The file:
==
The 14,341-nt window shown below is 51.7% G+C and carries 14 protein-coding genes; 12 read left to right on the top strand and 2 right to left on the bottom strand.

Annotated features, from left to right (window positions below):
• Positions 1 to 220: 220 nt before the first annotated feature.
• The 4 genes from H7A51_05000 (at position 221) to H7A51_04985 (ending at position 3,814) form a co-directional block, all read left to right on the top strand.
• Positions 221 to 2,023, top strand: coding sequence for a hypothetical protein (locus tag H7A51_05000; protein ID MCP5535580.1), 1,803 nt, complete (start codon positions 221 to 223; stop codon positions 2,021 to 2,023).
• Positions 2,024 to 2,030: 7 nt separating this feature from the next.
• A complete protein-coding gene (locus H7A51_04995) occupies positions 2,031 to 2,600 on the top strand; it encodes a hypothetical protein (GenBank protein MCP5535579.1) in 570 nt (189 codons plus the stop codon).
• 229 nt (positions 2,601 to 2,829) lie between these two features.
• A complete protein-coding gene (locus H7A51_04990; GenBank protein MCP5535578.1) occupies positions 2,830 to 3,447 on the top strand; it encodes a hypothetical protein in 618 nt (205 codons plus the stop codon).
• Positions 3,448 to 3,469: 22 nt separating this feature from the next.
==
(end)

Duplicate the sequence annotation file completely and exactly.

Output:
The 14,341-nt window shown below is 51.7% G+C and carries 14 protein-coding genes; 12 read left to right on the top strand and 2 right to left on the bottom strand.

Annotated features, from left to right (window positions below):
• Positions 1 to 220: 220 nt before the first annotated feature.
• The 4 genes from H7A51_05000 (at position 221) to H7A51_04985 (ending at position 3,814) form a co-directional block, all read left to right on the top strand.
• Positions 221 to 2,023, top strand: coding sequence for a hypothetical protein (locus tag H7A51_05000; protein ID MCP5535580.1), 1,803 nt, complete (start codon positions 221 to 223; stop codon positions 2,021 to 2,023).
• Positions 2,024 to 2,030: 7 nt separating this feature from the next.
• A complete protein-coding gene (locus H7A51_04995) occupies positions 2,031 to 2,600 on the top strand; it encodes a hypothetical protein (GenBank protein MCP5535579.1) in 570 nt (189 codons plus the stop codon).
• 229 nt (positions 2,601 to 2,829) lie between these two features.
• A complete protein-coding gene (locus H7A51_04990; GenBank protein MCP5535578.1) occupies positions 2,830 to 3,447 on the top strand; it encodes a hypothetical protein in 618 nt (205 codons plus the stop codon).
• Positions 3,448 to 3,469: 22 nt separating this feature from the next.